From time to time, residents in Chicago, Illinois, get hurt in accidents. In the worst cases, serious injuries and wrongful death can be the result. In those cases, the people who get hurt, or their next of kin, can seek legal remedies. One particularly tough injury experienced by some people after an accident is paralysis.
Paralysis is an inability to control muscles or a group of muscles in a particular part of the body. That corresponds to an inability to will movement in that part of the body, with that lack of ability to move being generally understood to be the hallmark of paralysis. Often, the problem is not with the affected muscles themselves, but rather with the nervous system’s ability to communicate with those muscles. Simply put, the muscles don’t receive the signals that the mind sends them because something is wrong in the transmission process. It is like having two working phones, but neither being able to communicate with the other because of a problem in the telephone line that connects them.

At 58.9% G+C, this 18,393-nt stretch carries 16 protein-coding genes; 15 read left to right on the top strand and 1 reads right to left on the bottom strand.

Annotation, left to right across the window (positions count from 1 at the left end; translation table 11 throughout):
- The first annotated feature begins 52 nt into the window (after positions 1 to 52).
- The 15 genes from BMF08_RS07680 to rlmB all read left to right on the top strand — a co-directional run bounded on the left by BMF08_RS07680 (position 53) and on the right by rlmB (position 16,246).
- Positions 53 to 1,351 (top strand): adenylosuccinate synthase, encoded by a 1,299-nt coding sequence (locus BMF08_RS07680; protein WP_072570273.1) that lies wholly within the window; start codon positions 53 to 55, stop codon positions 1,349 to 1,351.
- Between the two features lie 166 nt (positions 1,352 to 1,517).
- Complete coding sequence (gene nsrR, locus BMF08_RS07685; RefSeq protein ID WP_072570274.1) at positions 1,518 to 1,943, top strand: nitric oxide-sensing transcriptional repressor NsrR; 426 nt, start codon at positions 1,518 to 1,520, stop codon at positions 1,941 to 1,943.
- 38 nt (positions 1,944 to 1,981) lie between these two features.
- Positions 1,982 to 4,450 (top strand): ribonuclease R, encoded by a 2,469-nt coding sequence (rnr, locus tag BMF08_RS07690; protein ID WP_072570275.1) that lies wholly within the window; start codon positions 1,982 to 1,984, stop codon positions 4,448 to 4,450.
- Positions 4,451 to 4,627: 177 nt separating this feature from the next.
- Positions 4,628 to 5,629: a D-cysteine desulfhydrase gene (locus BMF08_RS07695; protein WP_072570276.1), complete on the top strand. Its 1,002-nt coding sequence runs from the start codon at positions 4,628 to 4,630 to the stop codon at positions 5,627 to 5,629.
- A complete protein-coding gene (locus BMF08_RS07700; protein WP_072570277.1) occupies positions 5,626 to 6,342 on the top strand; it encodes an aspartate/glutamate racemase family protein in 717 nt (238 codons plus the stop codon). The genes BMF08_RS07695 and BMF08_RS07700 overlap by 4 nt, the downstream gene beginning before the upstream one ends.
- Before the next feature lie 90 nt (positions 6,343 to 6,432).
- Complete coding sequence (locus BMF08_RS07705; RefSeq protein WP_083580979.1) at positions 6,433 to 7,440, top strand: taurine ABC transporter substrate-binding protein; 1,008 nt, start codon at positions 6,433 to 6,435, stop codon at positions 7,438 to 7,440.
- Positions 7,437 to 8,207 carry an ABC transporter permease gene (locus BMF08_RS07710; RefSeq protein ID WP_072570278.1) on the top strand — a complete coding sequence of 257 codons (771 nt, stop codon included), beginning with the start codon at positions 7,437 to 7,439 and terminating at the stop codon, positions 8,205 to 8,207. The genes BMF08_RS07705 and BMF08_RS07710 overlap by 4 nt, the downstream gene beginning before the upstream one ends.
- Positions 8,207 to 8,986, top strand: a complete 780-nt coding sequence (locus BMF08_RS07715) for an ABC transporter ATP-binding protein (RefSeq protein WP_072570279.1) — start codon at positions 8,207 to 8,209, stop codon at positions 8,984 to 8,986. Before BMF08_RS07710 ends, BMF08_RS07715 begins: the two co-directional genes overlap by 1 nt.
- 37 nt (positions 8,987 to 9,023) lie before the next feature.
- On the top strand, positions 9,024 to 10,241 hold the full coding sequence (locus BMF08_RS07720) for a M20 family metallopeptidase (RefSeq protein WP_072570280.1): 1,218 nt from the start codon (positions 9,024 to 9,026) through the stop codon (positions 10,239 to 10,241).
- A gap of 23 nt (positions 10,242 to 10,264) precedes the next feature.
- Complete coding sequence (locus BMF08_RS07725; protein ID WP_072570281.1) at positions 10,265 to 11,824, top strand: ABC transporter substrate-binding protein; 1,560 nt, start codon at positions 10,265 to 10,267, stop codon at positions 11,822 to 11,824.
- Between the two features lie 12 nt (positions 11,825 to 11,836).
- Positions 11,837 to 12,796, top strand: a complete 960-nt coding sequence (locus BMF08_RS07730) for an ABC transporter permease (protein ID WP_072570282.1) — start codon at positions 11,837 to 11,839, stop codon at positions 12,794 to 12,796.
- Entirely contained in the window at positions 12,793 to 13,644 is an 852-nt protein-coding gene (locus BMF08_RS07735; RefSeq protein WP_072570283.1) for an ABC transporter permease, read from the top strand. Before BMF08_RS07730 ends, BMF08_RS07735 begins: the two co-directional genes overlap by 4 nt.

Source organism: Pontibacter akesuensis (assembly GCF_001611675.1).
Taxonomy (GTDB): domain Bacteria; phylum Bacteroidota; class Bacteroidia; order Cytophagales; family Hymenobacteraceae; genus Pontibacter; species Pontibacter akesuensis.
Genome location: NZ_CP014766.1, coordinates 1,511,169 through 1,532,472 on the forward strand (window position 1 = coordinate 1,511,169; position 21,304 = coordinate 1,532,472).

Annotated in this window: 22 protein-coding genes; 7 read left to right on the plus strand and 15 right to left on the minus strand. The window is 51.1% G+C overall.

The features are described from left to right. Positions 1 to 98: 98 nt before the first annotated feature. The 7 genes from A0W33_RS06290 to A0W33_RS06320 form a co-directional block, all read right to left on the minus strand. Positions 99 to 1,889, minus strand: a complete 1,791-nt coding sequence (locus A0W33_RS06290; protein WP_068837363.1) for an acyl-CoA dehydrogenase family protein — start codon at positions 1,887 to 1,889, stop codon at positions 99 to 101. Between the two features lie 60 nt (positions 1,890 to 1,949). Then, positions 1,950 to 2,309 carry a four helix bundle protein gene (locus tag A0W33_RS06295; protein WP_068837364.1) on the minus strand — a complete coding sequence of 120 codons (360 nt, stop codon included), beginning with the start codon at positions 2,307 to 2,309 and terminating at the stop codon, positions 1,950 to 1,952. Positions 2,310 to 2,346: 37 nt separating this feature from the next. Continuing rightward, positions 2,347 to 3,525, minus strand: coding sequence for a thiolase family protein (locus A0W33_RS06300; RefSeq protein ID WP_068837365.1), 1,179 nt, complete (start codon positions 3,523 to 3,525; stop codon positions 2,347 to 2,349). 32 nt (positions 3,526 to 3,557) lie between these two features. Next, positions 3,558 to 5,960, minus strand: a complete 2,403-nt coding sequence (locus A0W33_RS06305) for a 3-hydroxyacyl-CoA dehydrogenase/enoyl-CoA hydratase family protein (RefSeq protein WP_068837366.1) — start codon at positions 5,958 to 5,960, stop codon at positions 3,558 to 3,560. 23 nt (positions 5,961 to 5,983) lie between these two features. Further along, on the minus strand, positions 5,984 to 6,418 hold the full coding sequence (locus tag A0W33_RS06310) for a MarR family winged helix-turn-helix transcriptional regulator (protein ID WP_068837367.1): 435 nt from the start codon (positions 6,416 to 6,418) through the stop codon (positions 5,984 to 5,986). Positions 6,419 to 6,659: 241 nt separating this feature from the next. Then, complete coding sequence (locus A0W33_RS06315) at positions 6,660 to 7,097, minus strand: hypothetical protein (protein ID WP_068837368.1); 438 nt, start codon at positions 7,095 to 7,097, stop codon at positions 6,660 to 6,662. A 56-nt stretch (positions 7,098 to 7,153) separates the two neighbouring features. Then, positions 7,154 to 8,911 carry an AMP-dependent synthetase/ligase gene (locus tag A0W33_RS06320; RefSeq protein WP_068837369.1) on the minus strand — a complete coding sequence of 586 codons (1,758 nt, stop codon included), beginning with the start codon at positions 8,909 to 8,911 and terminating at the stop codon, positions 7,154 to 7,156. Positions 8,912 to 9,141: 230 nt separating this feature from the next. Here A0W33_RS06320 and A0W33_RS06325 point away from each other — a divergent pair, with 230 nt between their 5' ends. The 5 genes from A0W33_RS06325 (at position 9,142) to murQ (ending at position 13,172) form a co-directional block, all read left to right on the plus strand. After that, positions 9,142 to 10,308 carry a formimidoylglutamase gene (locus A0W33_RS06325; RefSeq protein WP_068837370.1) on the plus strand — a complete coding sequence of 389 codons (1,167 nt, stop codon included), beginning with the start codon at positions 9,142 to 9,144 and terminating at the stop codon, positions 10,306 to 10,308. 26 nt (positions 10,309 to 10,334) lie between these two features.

There are different kinds of paralysis. Partial paralysis, also called paresis, is when there is still some control over the muscles, and contrasts with complete paralysis, when there is no control over the muscles. Some forms of paralysis are temporary, while others are permanent. Some forms of paralysis are labeled flaccid, meaning that the muscles become flabby and shrink, while other forms of paralysis are labeled spastic, because the muscles get hard and tight and have spasms. Paralysis can also be generalized, throughout a wide area of the body, or localized, affecting just one part of the body.
In all cases, it is important to secure first-class medical attention right away. Don’t presume that it is temporary, get a qualified physician to examine you thoroughly and determine the causes and any possible path for treating it.
Source: Cleveland Clinic, “Paralysis,” accessed Feb. 28, 2018